Reflections: Wednesday of the 14th Week after Trinity

Today’s Reading: Small Catechism: Baptism, pt. 4
Daily Lectionary: 2 Kings 5:9-27; Philippians 1:1-20

What does such baptizing with water indicate? It indicates that the Old Adam in us should by daily contrition and repentance be drowned and die with all sins and evil desires, and that a new man should daily emerge and arise to live before God in righteousness and purity forever.

Where is this written? St. Paul writes in Romans chapter six: “We were therefore buried with Him through baptism into death in order that, just as Christ was raised from the dead through the glory of the Father, we too may live a new life.” (Small Catechism: Baptism)

In the Name + of Jesus. Amen. “Return to your Baptism!” Before I was a pastor, I heard my Lutheran professors say this in class, my pastor preach it, and I read it in Lutheran magazines and books. I knew it was right to do, but what does it mean? Obviously they were not telling me to time-travel back to when the water went across my head and watch it happen, though that could be kind of cool to be able to do. But I was not entirely sure what they meant by it.

Luther gives us answers. In the Small Catechism, he says that you return to your Baptism by daily contrition and repentance. In the Large Catechism, he writes, “Even though someone falls from [Baptism] and sins, we always have access to it so that we may again subdue the old creature. Repentance, therefore, is nothing else than a return and approach to Baptism, to resume and practice what has earlier been begun but abandoned.”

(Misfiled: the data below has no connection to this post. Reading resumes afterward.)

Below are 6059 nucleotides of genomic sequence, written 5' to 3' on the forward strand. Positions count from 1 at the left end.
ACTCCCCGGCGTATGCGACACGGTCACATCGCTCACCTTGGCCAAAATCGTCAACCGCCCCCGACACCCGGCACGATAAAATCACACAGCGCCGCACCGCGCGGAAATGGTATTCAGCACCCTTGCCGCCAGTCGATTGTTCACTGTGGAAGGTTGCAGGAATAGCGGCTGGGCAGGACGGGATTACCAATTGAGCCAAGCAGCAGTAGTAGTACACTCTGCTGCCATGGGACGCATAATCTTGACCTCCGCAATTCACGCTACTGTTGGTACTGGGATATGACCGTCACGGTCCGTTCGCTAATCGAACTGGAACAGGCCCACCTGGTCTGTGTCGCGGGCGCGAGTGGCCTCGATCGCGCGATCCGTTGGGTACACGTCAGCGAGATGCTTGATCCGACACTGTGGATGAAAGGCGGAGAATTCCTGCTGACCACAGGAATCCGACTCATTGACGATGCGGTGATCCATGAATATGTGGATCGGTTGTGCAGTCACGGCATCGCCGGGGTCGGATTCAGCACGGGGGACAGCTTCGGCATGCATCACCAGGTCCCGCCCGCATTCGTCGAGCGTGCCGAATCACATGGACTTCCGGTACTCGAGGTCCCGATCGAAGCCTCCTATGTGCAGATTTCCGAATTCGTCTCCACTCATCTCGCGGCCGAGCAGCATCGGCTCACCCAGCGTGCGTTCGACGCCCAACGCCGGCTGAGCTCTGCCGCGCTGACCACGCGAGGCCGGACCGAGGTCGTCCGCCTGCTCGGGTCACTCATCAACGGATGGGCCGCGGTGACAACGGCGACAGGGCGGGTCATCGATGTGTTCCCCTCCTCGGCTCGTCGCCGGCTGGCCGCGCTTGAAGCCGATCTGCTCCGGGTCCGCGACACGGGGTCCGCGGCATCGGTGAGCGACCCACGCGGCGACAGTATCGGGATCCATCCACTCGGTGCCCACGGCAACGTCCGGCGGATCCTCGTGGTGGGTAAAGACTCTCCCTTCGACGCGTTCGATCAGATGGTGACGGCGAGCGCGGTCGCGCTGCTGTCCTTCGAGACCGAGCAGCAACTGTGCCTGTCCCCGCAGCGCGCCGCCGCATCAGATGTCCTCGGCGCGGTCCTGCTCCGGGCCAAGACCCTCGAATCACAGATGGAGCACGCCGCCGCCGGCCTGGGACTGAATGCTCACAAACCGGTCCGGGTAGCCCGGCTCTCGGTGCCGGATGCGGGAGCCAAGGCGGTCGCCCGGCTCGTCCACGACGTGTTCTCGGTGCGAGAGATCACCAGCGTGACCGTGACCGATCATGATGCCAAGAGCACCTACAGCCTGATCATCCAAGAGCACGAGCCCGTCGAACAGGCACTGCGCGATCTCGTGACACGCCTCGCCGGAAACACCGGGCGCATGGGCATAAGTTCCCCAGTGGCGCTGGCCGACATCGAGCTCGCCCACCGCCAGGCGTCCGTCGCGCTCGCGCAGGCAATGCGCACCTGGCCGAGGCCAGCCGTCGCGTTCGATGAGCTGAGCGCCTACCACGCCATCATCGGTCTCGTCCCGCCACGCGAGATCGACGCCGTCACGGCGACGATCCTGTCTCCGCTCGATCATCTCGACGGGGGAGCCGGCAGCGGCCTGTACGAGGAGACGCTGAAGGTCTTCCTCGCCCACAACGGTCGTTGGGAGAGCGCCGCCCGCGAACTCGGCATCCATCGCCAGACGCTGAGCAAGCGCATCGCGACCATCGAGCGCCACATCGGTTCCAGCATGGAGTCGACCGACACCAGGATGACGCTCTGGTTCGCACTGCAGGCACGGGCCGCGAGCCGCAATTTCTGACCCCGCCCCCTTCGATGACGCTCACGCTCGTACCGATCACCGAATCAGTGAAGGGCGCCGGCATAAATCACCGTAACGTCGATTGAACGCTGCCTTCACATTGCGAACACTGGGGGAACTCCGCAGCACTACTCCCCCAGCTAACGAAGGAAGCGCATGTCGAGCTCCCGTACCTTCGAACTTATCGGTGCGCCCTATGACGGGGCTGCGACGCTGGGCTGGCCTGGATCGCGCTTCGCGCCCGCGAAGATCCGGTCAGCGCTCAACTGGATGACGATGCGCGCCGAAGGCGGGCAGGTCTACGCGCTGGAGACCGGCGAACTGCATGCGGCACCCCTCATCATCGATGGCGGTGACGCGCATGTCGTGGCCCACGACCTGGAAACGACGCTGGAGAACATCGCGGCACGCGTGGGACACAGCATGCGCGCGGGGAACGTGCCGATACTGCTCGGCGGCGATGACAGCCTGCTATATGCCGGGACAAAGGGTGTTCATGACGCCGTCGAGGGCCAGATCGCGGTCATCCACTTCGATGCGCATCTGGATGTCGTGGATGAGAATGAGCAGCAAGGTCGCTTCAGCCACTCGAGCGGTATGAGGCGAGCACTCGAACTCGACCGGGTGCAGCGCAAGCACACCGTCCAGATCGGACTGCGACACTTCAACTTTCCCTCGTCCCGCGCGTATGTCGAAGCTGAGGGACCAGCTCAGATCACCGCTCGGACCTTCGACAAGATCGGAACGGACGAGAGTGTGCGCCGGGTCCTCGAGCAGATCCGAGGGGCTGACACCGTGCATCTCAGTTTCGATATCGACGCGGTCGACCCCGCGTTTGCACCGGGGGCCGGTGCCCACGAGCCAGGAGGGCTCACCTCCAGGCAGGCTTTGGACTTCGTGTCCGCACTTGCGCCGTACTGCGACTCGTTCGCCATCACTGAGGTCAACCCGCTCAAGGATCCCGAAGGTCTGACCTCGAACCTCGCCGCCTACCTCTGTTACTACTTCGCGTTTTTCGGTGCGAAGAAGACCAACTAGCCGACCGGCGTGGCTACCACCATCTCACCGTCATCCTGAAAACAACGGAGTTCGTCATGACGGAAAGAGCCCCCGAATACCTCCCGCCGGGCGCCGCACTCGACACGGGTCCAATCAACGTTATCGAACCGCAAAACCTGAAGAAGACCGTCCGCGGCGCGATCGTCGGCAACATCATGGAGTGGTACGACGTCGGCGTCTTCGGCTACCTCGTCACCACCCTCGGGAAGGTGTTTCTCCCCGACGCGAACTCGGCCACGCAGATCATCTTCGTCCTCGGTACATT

Ok, so to return to your Baptism is to repent, but what does that mean? It is not simply regret or a frustration with facing consequences. 2 Corinthians 7:10 refers to that as a “worldly grief [that] produces death.” Godly repentance that leads to life is a whole different mindset. It is both sorrow over your sin AND it is faith in Christ’s forgiveness. The word “repent” is from a Latin word that literally means “to re-think.” You are now thinking in a different way about the sin you did AND about Jesus who died to take away that sin of yours. The Hebrew word for repentance means “to be turned.” So it is not that you are turning yourself around, but your Savior God is turning you away from your sin and toward Him again. As long as you live in this old world with your sinful nature, each time you return to your Baptism the Lord will have an abundant amount of forgiveness there for you! In the Name + of Jesus. Amen.

Merciful Lord, cleanse and defend Your people united to You in Baptism by Your sacrifice. Give us grace to receive the fruits of Your cross and daily follow in Your way; for You live and reign with the Father and the Holy Spirit, one God, now and forever. Amen.

Audio Reflections Speaker: Pastor Duane Bamsch